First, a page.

Vice-President Kamala Harris joins thousands to commemorate 57th. Anniversary of ‘Bloody Sunday’ and calls for the resurrection of the Voting Rights Act and end to voter suppression

Vice President Kamala Harris speaks at foot of Edmund Pettus Bridge in Selma
Spiver W. Gordon walks with Transportation Secretary Pete Buttigieg

Special to the Democrat by John Zippert, Co-Publisher


Vice-President of the United States, Kamala Harris, was the keynote speaker at a rally at the foot of the Edmond Pettus Bridge, in Selma, Alabama on Sunday March 6, 2022, to mark the 57th anniversary of the ‘Bloody Sunday’ March, which led to the passage of the Voting Rights Act of 1965.

Harris and many other civil rights and U. S. cabinet officials said it was critical to commemorate this anniversary because Black, Brown, poor and young people had a better chance to vote in 1965, after passage of the Voting Rights Act, than they have today, when the right to vote is under challenge, as part of a larger attack on democracy.

“In 2020, despite the pandemic, we had a record turnout of voters, which helped to elect President Biden and myself. As a result, the Republicans have launched an assault on the freedom to vote. They have passed and are working on passing legislation in over 30 states to make it more difficult to vote.

“Every Republican Senator voted against passage of the John Lewis Freedom to Vote Act, when it came up for a vote earlier this year. We have no choice, we must stand and fight for the right to vote and we must fight with determination, even in the face of arcane rules, like the filibuster,” said Harris.

The Vice-President was accompanied to Selma by her husband, Doug Emhoff, the second gentleman, and five Biden Administration cabinet members, including: HUD Secretary, Marcia Fudge, Education Secretary, Miguel Cardona, Transportation Secretary, Pete Buttigieg, Michael Regan, Environmental Protection Agency head and Donald Remy, Deputy Secretary of Veterans Affairs.

After her talk, she joined a group of three hundred civil rights leaders, local foot-soldiers, public officials, cabinet members and others at the front of the march across the bridge. Over 10,000 or more other marchers, who had started from Browns Chapel Church, followed behind a line of Secret Service, law enforcement and other security officials protecting the Vice-President and five cabinet officials, who traveled to Selma with Harris and also spoke at the rally.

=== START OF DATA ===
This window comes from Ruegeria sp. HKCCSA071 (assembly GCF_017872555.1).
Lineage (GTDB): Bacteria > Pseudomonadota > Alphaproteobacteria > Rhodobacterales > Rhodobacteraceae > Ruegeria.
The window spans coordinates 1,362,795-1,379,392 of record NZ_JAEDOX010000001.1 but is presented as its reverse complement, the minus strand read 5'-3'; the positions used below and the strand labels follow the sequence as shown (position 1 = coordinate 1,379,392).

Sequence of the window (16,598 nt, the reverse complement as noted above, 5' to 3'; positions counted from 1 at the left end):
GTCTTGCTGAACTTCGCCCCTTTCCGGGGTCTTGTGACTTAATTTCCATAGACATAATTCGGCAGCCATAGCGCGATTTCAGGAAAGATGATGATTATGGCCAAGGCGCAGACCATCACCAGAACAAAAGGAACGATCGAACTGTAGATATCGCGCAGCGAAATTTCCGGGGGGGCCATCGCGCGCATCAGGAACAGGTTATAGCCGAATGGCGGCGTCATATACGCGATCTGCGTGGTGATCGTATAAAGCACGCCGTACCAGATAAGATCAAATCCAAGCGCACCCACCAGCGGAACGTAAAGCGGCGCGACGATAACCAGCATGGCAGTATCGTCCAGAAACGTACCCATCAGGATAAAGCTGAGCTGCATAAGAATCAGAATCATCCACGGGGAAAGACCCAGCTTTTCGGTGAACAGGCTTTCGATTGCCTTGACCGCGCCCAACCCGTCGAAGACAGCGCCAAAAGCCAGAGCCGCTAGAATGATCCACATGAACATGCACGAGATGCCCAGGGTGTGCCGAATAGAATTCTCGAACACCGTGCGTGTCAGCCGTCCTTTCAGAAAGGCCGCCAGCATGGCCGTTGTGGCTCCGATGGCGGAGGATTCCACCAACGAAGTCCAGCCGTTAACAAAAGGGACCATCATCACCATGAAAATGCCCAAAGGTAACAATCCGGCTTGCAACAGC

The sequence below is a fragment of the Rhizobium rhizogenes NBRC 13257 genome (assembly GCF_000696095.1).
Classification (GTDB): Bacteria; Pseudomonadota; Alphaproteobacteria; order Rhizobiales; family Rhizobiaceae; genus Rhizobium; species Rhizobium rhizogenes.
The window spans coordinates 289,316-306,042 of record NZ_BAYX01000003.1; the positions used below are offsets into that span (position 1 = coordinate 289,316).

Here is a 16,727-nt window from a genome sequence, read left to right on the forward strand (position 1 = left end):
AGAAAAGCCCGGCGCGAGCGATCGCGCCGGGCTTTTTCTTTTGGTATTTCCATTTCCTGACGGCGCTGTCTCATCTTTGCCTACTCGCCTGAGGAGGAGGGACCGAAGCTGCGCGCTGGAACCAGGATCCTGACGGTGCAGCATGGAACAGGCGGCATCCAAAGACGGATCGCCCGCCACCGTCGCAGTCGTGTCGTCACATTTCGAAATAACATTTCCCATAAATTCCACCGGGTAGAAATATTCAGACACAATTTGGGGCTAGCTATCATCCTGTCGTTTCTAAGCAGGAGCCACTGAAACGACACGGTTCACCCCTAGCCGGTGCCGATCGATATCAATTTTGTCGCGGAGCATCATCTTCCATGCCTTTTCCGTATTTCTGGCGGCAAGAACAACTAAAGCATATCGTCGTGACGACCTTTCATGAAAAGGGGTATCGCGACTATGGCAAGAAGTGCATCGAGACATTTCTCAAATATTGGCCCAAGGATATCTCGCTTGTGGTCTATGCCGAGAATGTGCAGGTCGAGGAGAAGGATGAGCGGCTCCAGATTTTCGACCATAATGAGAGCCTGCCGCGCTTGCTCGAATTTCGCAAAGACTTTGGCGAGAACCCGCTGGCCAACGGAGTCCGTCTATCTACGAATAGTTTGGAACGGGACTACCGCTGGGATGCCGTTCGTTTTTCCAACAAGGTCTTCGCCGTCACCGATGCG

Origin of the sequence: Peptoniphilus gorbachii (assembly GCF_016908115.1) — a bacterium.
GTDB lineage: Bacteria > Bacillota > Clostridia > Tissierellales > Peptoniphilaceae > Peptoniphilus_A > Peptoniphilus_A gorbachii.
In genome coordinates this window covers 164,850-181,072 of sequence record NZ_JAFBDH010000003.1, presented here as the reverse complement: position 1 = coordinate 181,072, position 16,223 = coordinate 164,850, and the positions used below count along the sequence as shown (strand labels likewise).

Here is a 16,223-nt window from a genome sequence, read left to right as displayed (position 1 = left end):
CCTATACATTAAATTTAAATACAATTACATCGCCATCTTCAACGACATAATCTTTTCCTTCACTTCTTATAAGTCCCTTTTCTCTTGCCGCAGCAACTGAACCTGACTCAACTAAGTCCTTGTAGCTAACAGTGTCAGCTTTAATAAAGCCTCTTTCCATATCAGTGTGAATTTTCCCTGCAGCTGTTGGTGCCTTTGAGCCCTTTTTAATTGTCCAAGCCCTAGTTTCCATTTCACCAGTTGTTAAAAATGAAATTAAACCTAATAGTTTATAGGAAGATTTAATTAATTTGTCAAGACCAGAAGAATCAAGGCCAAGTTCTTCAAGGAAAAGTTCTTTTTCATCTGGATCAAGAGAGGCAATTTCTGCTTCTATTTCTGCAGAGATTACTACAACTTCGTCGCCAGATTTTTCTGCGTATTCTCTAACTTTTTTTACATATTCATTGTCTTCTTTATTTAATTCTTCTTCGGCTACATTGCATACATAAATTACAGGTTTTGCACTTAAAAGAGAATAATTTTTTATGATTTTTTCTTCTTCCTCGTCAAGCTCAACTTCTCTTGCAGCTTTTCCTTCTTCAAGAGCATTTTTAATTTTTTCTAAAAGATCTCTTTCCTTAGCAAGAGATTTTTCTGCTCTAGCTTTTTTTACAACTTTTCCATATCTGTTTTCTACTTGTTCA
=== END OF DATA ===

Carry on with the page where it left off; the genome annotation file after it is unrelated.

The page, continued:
Sunday’s march re-enactment and protest for revitalizing the Voting Rights Act came at the end of the Bridge Crossing Jubilee weekend, which featured more than 30 activities including a parade, banquet, several breakfasts, many workshops, a golf tournament and other related events.

“The Selma Bridge Crossing Jubilee is the largest civil rights and voting rights activity in our nation. Some of our activities were virtual and others were curtailed and impacted by the pandemic, but we still had large crowds of engaged people, which was our goal,” said Hank Sanders, cofounder with his wife Faya Rose Toure (Sanders) of the Jubilee, more than 30 years ago.

Many of the speakers, related the struggle for voting rights in our country, to the struggle to defeat the Russian invasion of Ukraine and preserve democracy in that eastern European country.
Sherrilyn Ifill, Director of the NAACP Legal Defense Fund, after recounting the attacks on voting rights by the Supreme Count and state legislatures, said, “What we do in Selma, in Washington, D. C., Fulton County, Georgia, will have global implications. Black people must save democracy and we must make our country better.”

Latosha Brown, co-founder of Black Voters Matter said, “We are winning, we voted in record numbers in 2020. The turnout was younger, browner and more diverse than ever. This is what generated the attacks on voting rights and this is why we must continue to fight.”

Rev. Jesse Jackson, assisted by his son Jonathan Jackson, Bishop William Barber of the Poor People’s Campaign, Barbara Arnwine of the Transformative Justice Coalition, Derrick Johnson, NAACP, Melanie Campbell of the Black Women’s Roundtable, Rev. Al Sharpton of the National Action Network, Charles Steele of SCLC, Congresswoman Terri Sewell and many other members of the Black Congressional Caucus were present and gave remarks.

Many of the civil rights leaders were in town for the Bridge Crossing Jubilee, because they agreed to work jointly to continue the march from Selma to Montgomery, this week (March 7-11). They felt the necessity to illuminate the challenges to the Voting Rights Act and engage people in the 2022 mid-term elections to work for passage of the John Lewis Voter Advancement Act, in future sessions of Congress.